Tony Award winner graces Storrs
Bernadette Peters performed at the Jorgensen Center for the Performing Arts on Friday and Saturday evening, accompanied by a 30-piece orchestra. The Tony Award winner sang Broadway hits from shows she performed in, as well as some of her favorites and her own compositions. KEVIN SCHELLER/The Daily Campus
The UConn School of the Fine Arts and New England Public Radio welcomed the world-famous Tony Award-winning Bernadette Peters for a night of sweet songs in "An Evening with Bernadette Peters" at the Jorgensen Center for the Performing Arts on Saturday night.
The night began at 8 p.m. with a introduction by Jorgensen director Rodney Rock, and was quickly followed by an overture by Peters' 30-piece orchestra. Midway through the piece, Peters entered from stage right to uproarious applause. When the song ended, Peters introduced herself and wasted no time in getting the show started in earnest, warming up the audience with a few jokes and saying how glad she was to be back at the university, with this being her second performance at UConn.
Over the course of the night, Peters sang a multitude of tunes from various Broadway performances that ranged from "Gypsy" and "Into The Woods" to "South Pacific" and "Sweeney Todd, the Demon Barber of Fleet Street," singing a total of 16 songs over the course of the night. The emotion in Peters' voice was loud and intense as she strutted around on stage matching the tempo of her singing.
"I've been to many of Bernadette Peters' shows before. She always has such a high level of energy in the way she performs, and tonight was no exception. She can really pump up an audience," said Bill Prenetta, a former UConn student and former Jorgensen usher.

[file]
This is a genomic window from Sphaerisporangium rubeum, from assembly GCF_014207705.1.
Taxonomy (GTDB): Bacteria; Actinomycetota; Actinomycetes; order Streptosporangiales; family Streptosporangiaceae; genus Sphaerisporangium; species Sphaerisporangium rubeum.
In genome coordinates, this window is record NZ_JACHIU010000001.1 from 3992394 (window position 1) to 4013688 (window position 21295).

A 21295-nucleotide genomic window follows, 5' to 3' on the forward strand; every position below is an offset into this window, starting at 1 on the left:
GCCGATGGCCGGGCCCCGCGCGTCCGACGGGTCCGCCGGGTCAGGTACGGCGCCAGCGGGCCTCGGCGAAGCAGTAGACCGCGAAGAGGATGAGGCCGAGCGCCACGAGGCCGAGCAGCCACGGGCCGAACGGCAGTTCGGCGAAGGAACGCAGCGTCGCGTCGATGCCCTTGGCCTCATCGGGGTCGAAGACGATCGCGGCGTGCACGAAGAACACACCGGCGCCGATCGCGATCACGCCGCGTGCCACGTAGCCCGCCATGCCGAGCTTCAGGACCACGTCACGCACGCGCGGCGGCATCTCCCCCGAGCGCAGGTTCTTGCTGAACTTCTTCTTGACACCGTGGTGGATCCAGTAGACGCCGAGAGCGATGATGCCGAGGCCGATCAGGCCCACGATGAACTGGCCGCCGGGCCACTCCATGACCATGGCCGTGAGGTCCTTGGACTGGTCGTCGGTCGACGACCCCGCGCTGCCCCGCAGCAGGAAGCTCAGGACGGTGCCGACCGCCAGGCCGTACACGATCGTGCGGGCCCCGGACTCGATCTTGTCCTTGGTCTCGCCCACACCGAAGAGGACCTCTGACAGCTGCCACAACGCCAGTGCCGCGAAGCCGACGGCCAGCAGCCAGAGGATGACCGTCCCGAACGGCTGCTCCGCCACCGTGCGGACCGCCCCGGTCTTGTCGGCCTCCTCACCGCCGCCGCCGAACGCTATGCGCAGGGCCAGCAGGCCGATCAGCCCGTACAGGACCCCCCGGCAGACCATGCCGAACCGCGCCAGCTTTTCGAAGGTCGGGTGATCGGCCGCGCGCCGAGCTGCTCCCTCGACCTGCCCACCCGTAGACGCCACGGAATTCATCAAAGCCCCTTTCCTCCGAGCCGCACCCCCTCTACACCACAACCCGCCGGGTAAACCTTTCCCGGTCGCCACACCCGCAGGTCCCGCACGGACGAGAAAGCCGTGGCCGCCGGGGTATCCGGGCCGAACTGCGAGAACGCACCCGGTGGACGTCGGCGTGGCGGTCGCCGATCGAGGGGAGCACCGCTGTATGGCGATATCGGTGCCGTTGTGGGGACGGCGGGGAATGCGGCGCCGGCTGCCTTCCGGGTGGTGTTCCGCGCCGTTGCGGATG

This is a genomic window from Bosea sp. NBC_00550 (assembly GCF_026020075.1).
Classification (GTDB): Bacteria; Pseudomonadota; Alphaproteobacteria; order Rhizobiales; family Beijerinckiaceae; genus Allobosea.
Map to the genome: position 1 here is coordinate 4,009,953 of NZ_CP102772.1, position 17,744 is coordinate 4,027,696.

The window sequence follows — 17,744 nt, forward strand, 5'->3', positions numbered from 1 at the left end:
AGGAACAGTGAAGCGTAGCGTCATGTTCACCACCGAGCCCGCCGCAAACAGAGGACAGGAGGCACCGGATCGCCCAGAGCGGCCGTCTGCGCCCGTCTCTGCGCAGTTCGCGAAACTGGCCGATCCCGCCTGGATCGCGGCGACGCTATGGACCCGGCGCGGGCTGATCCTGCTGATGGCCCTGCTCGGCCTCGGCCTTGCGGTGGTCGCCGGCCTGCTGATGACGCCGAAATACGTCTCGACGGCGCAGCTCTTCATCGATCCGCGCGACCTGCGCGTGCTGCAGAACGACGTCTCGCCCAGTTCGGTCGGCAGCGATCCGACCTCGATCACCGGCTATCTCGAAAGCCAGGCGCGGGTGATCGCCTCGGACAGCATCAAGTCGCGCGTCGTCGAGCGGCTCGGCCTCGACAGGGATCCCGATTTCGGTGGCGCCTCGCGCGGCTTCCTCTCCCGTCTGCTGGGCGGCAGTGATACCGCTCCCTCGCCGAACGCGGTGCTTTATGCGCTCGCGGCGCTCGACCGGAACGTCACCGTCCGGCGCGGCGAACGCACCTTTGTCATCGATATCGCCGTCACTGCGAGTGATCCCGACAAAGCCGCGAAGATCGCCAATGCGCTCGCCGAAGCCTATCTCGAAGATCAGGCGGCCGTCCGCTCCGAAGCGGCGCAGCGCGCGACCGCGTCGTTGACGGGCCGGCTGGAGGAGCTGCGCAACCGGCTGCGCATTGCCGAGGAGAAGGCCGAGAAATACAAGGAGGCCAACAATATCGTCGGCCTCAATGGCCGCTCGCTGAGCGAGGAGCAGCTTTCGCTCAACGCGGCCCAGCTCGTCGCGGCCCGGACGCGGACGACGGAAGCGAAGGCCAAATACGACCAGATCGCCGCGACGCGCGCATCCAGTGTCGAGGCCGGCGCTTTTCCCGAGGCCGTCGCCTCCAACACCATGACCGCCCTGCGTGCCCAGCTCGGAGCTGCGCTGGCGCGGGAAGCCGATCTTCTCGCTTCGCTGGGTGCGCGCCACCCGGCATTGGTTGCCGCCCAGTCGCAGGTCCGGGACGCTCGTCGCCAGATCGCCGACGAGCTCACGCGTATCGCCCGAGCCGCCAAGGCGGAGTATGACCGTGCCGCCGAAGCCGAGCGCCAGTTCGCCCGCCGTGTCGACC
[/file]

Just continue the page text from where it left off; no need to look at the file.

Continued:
Delores Harvey felt the same, stating, "I'm a long-time fan, and Bernadette always delivers her performances so uniquely. Tonight was no exception. Everything was absolutely marvelous."The night had a distinct theme to it, with the majority of the pieces having been written by Steven Sondheim. The song selection did not go over well with everyone, however. As Prenetta put it, "It could have been better if there was more of a mix in what she sang. It was a fantastic show, but variation makes it better." Most of the songs that Peters performed were from shows that she has starred in, though some were simply ones that she enjoyed and wished to share with the audience.
Intermittently, Peters would stop to tell a joke or a story, before moving on to whatever song she intended to sing next. Midway through the performance, Peters halted the show in order to recognize and introduce certain members of the orchestra whom she felt were absolutely invaluable to the show.
Though the auditorium was filled mainly with older folk, UConn's younger crowd did make an appearance. Amanda Higgins, a 6th-semester human development and family studies major said, "She was quirky and excitable and I loved the show. As an usher, for the most part when I work, I tend not to pay attention to the show itself. If I haven't paid for it, I'm probably not interested. But this was different. I found myself paying close attention to everything she sang. I'd never heard her before, but it was just great," Higgins said.
The night concluded with a song of Peters' own composition, a soft lullaby that ended the night on a soft and gentle note. After thanking everyone for attending, Peters and the orchestra exited the stage to enormous applause.
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